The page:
August 2012 From the Prez
We have a Q & A meeting coming up on Tuesday the 7th, and on Monday August 20th,
Jesse has been kind enough to volunteer to acquaint us with some of the apps that come with the OS. I’ve already installed Mountain Lion on my Mac Pro at home, and on my iMac at the office, but I’m not sure if I should put it on the club’s MacBook Pro yet. I’ll see what Jesse wants.
I started with the Mac on system 6; through all the versions of system 7, as well as Mac OS 8 and Mac OS 9, I really enjoyed getting to know each new system, all the new features, and all the things that made using the Mac easier. Jumping to Mac OS X was a bit of a shock, at least in the first version, because everything was so different. As the Mac OS evolved through Jaguar, Panther, Tiger, Leopard, and Snow Leopard, each one added features and made it easier to do things, and it was fun to learn each new OS.
Then came the iPhone and the iPad. They were so different that learning them was easy; there were no preconceptions about how to do things. And of course as iOS evolved, we gained features and better ways to get things done. And iOS 6 promises to extend that.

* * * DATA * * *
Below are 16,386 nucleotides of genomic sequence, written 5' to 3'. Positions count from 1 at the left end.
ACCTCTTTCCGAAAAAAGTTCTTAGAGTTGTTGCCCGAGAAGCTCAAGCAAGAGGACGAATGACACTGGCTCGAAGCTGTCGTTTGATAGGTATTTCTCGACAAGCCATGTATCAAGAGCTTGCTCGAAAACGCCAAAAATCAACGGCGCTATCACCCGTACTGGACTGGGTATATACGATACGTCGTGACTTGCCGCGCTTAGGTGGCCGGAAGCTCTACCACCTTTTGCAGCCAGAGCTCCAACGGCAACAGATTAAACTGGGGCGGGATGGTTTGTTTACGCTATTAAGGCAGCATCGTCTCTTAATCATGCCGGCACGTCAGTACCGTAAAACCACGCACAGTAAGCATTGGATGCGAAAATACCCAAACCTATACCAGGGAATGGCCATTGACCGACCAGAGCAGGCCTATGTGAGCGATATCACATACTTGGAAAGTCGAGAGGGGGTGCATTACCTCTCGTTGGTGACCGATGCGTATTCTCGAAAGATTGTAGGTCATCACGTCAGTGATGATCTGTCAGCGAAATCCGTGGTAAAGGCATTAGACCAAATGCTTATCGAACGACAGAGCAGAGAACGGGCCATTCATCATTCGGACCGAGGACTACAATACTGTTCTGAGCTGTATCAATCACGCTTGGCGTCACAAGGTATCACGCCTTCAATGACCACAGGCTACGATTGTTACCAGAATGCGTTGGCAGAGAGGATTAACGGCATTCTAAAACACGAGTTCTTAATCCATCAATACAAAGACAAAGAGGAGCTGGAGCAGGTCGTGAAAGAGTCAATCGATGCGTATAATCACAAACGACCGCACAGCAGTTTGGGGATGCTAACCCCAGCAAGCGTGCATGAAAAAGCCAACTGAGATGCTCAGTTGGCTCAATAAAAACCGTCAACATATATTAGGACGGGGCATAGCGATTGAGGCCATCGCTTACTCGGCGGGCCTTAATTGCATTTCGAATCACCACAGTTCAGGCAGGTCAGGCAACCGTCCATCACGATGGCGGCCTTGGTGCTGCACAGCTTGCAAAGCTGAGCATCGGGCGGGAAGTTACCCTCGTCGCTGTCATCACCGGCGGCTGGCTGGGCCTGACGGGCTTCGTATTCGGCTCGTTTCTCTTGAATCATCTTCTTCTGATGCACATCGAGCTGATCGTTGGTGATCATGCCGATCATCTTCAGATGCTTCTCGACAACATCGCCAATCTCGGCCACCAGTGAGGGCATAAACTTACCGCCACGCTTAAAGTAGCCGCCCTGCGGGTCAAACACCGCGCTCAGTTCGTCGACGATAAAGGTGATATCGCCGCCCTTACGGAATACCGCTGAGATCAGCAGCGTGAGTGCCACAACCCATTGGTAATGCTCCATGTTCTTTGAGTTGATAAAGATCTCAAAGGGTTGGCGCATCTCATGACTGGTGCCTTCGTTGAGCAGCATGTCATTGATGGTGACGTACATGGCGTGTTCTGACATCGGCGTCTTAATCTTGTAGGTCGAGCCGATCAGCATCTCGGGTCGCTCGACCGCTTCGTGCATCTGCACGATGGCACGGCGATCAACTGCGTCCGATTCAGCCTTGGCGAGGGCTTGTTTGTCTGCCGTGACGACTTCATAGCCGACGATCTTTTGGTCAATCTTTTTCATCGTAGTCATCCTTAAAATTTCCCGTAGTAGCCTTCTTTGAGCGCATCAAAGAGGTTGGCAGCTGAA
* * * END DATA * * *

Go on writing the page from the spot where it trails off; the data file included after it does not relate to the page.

When Lion was coming out, one of the taglines was “Back to the Mac”, which was a reference to some iOS features coming to the Mac OS. Mountain Lion has surely followed this trend as well.
In all my years helping people on the Mac, the file system has seemed to give people the most trouble. And of course iOS has none of those things. And I think the folks at Apple believe that’s a better way. It seems as though Apple is trying to remove the file system from the user
experience. This may prove to be a good thing, but to me it’s feeling pretty alien; I’m having a hard time getting used to some of the simplifications.
In October I’m going to do a program on Mountain Lion, and I wonder how much of this iOS in the Mac OS stuff I’ll be used to. For now it’s really hard for me to merge the simplicity of iOS with the geekiness of the Mac OS. For new users it may prove to be a godsend.
And now a quick note about Apple’s last quarter. As usual they handily beat their guidance, but they could not live up to Wall Street’s outsized expectations. However, last quarter was Apple’s third best quarter ever, selling 17 million iPads, 26 million iPhones, and 4 million Macs.
Rumors concerning an Apple TV set have quieted down recently. I wonder what surprises they have for us.
For now, that’ll do. By the way, I dictated all this on my iPad, and I didn’t have to do too many corrections. Fun!